The 2022 midterm elections are a critical chance to elect leaders who will fight for our climate, air, land, water, and communities. And young voters feel the stakes of this fight in a unique way.

Aden Berry, 19 years old, is a graduate of Colorado Rocky Mountain School who lives in Carbondale and has been volunteering for Conservation Colorado ever since he participated in a lobby day this spring.

He shares why he’s voting this November—and why you should, too.

Conservation Colorado: What does the ability to vote mean to you? 

Aden Berry: For me, the ability to vote means having your voice heard on a national or local level, and that you are represented in some small way, whether that’s in candidates or in policy.

What are the biggest challenges or barriers you’ve faced in navigating elections and voting?

Frankly, I haven’t had any major issues navigating elections or voting. Colorado’s mail-in ballots and the abundance of information online about candidates and ballot measures makes it pretty easy to navigate elections. However, I have faced more obstacles in advocating for the issues that I am passionate about. Especially when I was younger, I kind of had the idea that you had to be really knowledgeable about policy and all the nitty gritty aspects of it to have a legitimate impact in advocacy. And that’s not really the case.

Last year, I had the opportunity to go down to lobby in Denver with Conservation Colorado, and part of the training we did was learning that you are the expert in your own experience. If you can share your life story in a way that is truly compelling, you can shape the way elected officials think about and vote on policy.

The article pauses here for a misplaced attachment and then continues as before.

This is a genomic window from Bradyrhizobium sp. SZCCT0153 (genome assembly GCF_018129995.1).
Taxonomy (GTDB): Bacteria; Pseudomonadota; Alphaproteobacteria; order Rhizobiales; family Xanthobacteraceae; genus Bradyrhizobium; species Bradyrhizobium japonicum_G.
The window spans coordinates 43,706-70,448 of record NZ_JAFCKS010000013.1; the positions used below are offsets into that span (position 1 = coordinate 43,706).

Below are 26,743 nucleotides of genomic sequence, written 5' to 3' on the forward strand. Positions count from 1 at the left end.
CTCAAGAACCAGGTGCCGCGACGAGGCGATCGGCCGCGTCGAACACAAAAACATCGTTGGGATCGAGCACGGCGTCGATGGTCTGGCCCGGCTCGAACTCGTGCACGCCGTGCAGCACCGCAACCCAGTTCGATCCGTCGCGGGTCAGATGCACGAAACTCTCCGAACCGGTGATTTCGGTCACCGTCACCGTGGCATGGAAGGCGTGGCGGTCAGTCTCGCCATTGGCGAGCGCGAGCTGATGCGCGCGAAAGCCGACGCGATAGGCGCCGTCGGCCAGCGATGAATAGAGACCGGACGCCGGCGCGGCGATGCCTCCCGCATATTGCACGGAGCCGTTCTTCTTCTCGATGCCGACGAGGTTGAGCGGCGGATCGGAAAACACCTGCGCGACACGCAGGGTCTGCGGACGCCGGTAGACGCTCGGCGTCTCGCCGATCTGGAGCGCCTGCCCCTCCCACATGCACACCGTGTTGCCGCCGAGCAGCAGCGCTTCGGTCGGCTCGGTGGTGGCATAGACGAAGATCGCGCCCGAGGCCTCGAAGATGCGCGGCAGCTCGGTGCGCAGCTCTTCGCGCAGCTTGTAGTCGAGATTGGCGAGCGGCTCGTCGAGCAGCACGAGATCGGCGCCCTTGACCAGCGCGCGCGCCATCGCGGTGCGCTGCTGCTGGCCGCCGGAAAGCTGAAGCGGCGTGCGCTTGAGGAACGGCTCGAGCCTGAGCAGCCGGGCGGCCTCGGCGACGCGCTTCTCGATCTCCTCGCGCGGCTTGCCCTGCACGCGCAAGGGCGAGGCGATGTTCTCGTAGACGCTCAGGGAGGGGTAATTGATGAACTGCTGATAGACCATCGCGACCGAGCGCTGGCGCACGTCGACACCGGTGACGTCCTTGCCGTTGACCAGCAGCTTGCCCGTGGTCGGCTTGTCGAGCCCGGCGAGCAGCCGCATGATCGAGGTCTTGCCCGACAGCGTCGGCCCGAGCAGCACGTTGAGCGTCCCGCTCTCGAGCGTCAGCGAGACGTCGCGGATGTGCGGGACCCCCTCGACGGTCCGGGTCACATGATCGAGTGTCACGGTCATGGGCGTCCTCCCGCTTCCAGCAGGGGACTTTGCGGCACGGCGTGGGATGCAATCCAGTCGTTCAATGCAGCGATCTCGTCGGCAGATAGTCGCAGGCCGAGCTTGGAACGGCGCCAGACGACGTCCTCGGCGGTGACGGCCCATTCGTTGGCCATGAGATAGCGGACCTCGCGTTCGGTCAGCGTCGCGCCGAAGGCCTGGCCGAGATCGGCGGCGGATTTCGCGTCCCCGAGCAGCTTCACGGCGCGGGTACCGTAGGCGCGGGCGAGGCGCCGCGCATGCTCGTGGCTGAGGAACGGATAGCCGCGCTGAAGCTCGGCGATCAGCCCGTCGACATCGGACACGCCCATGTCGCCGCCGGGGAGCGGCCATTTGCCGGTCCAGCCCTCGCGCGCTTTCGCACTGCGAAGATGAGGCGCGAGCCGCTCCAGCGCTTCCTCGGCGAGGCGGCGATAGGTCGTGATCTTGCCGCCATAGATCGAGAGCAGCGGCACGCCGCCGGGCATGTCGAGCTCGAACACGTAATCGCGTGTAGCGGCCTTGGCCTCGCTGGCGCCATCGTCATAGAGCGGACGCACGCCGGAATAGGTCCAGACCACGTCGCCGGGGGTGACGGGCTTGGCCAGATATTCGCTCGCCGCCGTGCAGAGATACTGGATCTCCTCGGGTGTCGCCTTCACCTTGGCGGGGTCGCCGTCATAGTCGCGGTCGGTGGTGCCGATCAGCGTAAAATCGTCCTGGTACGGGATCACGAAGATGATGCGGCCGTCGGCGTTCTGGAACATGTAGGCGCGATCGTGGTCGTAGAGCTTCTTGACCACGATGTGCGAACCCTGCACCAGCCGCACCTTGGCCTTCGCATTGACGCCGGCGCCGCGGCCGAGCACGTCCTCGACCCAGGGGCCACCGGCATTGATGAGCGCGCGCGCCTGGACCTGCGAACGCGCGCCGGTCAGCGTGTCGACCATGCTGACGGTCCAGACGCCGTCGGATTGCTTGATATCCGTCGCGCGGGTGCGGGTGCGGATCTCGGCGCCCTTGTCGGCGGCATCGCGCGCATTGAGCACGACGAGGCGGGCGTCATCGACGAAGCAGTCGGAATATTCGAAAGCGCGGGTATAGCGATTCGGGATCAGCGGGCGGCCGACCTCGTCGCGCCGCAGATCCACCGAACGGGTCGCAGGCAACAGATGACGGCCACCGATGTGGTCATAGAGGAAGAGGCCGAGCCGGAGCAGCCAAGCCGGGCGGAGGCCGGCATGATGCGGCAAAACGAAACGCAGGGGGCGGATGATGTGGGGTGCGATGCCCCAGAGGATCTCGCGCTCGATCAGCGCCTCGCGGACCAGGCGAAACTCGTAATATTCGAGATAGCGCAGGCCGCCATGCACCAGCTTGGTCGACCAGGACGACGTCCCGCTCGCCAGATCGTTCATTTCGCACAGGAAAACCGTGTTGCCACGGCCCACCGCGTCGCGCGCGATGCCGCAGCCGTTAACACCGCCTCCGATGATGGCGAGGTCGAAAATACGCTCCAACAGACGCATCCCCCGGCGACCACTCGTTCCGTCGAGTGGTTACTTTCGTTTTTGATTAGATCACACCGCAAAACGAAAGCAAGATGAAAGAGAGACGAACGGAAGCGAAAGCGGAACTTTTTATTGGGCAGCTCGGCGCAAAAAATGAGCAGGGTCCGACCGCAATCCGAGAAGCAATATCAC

What are some of the issues you’re most concerned about that you will be thinking about when you vote?

One of the most crucial things is the climate and making sure that we are doing whatever we can to protect our environment, that we have clean drinking water for everybody, that the air is clean, and that traditionally marginalized groups have access to all of those things at the same level that everybody else does. Additionally, I care about making sure abortion rights are codified here in Colorado, as well as everywhere possible. And lastly and most broadly, ensuring access to democracy and that democracy prevails long into the future.

What gives you hope for our future?

I think the fact that there are so many people who are engaged in work—to protect our democracy, to protect the climate, to protect individual rights—gives me hope. And there are so many people who don’t take action who could be taking action. In a weird way, that also gives me hope, because while they’re not leading campaigns or calling senators or representatives, and might not even have voted as much as they could, they believe in the fundamental principle of democracy. If we can find a way to engage them in preserving and strengthening the democratic process, there would be a much larger block of people to protect the things that make America what it is and change it to be a better place.

What motivates you to vote, and why should others vote, too? 

Your vote represents your voice. While that might seem like it’s a very small voice, it matters, because the principle of democracy allows us to slowly create a better country and allow for people to live better lives and move towards the founding principle that we’re all created equal and we’re all endowed with the same rights. And so if you don’t vote, you will potentially give up that principle of democracy. Not voting, especially in this election and this political climate, is a vote against democracy.